State symbols
The flag
The national flag of Greece consists of nine horizontal stripes of equal width, five blue and four white, alternately, the first and last stripes being blue. In the upper left corner is a blue square, which occupies the first five stripes and inside which is a white cross. The flag is hung on a white flagstaff at the top of which there is a white cross.

The land flag was square in shape, and had a white cross on a blue background. The marine flags resembled today’s national flag. The only difference in the flag of the merchant marine was the reversal of colors in the corner where the cross was (a blue cross on a white background). The flag of the merchant ships was ranked with that of the navy in 1828, when it was recognized that merchant ships had taken part in the war of independence as war-ships.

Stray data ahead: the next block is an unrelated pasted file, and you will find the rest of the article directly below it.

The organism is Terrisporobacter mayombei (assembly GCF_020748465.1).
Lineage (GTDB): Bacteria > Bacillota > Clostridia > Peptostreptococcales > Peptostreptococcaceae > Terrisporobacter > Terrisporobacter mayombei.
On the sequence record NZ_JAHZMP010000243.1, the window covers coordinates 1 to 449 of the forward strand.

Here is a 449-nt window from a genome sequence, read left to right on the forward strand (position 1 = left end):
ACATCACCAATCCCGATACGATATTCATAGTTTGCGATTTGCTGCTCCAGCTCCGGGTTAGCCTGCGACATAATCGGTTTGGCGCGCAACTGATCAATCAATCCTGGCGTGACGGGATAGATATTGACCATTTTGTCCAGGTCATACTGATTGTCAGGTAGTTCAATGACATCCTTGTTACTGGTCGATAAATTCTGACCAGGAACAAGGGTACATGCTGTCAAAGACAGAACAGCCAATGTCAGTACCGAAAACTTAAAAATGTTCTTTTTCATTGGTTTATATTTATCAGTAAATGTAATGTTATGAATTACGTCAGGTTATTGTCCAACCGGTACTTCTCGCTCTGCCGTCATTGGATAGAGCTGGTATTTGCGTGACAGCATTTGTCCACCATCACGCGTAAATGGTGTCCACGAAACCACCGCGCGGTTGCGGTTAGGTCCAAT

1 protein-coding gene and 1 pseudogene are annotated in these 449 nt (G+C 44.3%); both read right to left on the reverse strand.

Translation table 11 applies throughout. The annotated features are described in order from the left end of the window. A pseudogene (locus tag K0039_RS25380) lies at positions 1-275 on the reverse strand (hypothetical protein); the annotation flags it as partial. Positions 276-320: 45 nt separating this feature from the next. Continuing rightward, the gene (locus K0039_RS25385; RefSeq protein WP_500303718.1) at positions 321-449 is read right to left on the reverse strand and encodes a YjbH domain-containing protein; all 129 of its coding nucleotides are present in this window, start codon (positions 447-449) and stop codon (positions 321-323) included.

The national flag has been modified several times since then, mainly as a result of regime changes, without being radically altered. In 1833 the Bavarian coat of arms was added to the flags of the army and the navy and remained until the overthrow of King Otto in October of 1862. With the arrival of King George I in 1863 the crown was introduced into the flags of the above forces and remained there until the regime change in 1924.

From 1864 onwards the flag of the infantry regiments was made of silk with a gold fringe all round and had a picture of their patron saint, Saint George, in the center of the white cross.

The war flags today are, for the navy the national flag, and for the army and the air force a rectangular flag consisting of a white cross on a blue background, the cross dividing the flag into four equal parts. In the center of the cross, the flag of the army bears a picture of Saint George, while the flag of the air force bears a picture of the Archangel Michael.